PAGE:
Our Recent Posts

Archive

Tags

Q: Is there a diet for endometriosis?


Endometriosis is a condition where the tissues that line the uterus (endometrium) grows outside of the uterus. Over time this can create scar tissues which causes the uterus to stick to nearby tissues such as ovaries, fallopian tubes, bladder, small and large bowel. Symptoms of endometriosis include: painful periods, pain with sex, pelvic pain, ovulation pain, pain in the lower back and thighs, blood clots, bowel symptoms, bladder symptoms, reduced fertility, nausea and lethargy, premenstrual syndrome (PMS).

Treatment involves medication to reduce growth of misplaced endometrial cells and/or surgery to remove misplaced endometrial cells.

In terms of diet, for individuals with endometriosis:

  • Healthy eating in line with the dietary guidelines (Click here).

  • And on medications affecting appetite --> monitor weight

  • And bowel symptoms --> could try low FODMAP diet. In a study in 2017 of 160 women with gut symptoms, 72% reported a >50% improvement in bowel symptoms after 4 weeks on the low FODMAP diet. In another study in 2012 of 207 patients, 75% reported an improvement in pain symptoms after 12 months on a gluten-free diet. Selecting ‘gluten-free’ can also mean lower in FODMAPs since some grains containing the gluten protein are also high in FODMAPs. However, there are also some low FODMAP items that are not gluten-free. At the moment a strict gluten-free diet is only recommended to be used as treatment for coeliac disease.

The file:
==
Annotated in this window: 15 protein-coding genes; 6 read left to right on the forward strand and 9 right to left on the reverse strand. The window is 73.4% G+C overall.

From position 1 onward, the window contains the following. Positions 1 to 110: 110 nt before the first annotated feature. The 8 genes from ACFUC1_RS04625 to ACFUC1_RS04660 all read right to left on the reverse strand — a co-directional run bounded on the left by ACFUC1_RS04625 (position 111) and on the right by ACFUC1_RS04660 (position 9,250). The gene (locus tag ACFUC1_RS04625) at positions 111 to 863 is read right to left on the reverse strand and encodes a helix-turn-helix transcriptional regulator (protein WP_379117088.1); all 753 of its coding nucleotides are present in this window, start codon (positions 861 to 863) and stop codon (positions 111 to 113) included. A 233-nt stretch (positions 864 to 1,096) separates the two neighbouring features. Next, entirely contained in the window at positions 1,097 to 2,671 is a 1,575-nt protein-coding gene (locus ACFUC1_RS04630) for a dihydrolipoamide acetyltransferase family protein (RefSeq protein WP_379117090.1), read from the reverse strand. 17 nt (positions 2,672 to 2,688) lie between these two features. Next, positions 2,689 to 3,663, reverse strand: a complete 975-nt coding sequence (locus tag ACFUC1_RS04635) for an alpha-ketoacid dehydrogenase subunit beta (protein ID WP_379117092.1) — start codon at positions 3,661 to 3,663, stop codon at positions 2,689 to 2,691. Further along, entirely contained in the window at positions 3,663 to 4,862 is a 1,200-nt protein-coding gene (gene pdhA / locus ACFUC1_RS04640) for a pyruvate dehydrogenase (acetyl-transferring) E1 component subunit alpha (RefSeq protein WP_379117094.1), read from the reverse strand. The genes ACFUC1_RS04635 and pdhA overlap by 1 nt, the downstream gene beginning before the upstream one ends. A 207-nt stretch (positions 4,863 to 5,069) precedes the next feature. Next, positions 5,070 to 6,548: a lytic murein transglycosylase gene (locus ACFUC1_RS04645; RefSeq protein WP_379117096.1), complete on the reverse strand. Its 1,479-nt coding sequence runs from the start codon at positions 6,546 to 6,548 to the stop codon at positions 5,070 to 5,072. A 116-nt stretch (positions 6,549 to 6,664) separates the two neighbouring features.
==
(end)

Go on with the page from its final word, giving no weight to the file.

See a dietitian to help with healthy eating and to trial the low FODMAP diet :)

Source: https://www.ncbi.nlm.nih.gov/pubmed/28303579 https://www.monashfodmap.com/about-fodmap-and-ibs/frequently-asked-questions/ https://www.betterhealth.vic.gov.au/health/conditionsandtreatments/endometriosis https://www.ncbi.nlm.nih.gov/pubmed/23334113

Our Recent Posts

Archive

Tags

  • Rebecca Luong

Q: Is there a diet for endometriosis?


Endometriosis is a condition where the tissues that line the uterus (endometrium) grows outside of the uterus. Over time this can create scar tissues which causes the uterus to stick to nearby tissues such as ovaries, fallopian tubes, bladder, small and large bowel. Symptoms of endometriosis include: painful periods, pain with sex, pelvic pain, ovulation pain, pain in the lower back and thighs, blood clots, bowel symptoms, bladder symptoms, reduced fertility, nausea and lethargy, premenstrual syndrome (PMS).

Treatment involves medication to reduce growth of misplaced endometrial cells and/or surgery to remove misplaced endometrial cells.

In terms of diet, for individuals with endometriosis:

  • Healthy eating in line with the dietary guidelines (Click here).

  • And on medications affecting appetite --> monitor weight

  • And bowel symptoms --> could try low FODMAP diet. In a study in 2017 of 160 women with gut symptoms, 72% reported a >50% improvement in bowel symptoms after 4 weeks on the low FODMAP diet. In another study in 2012 of 207 patients, 75% reported an improvement in pain symptoms after 12 months on a gluten-free diet. Selecting ‘gluten-free’ can also mean lower in FODMAPs since some grains containing the gluten protein are also high in FODMAPs. However, there are also some low FODMAP items that are not gluten-free. At the moment a strict gluten-free diet is only recommended to be used as treatment for coeliac disease.

See a dietitian to help with healthy eating and to trial the low FODMAP diet :)

Source: https://www.ncbi.nlm.nih.gov/pubmed/28303579 https://www.monashfodmap.com/about-fodmap-and-ibs/frequently-asked-questions/ https://www.betterhealth.vic.gov.au/health/conditionsandtreatments/endometriosis https://www.ncbi.nlm.nih.gov/pubmed/23334113

62 views

114 Glebe Point Rd, Glebe, NSW 2037, Australia

& Online Consultations

©2020 by FoodSense®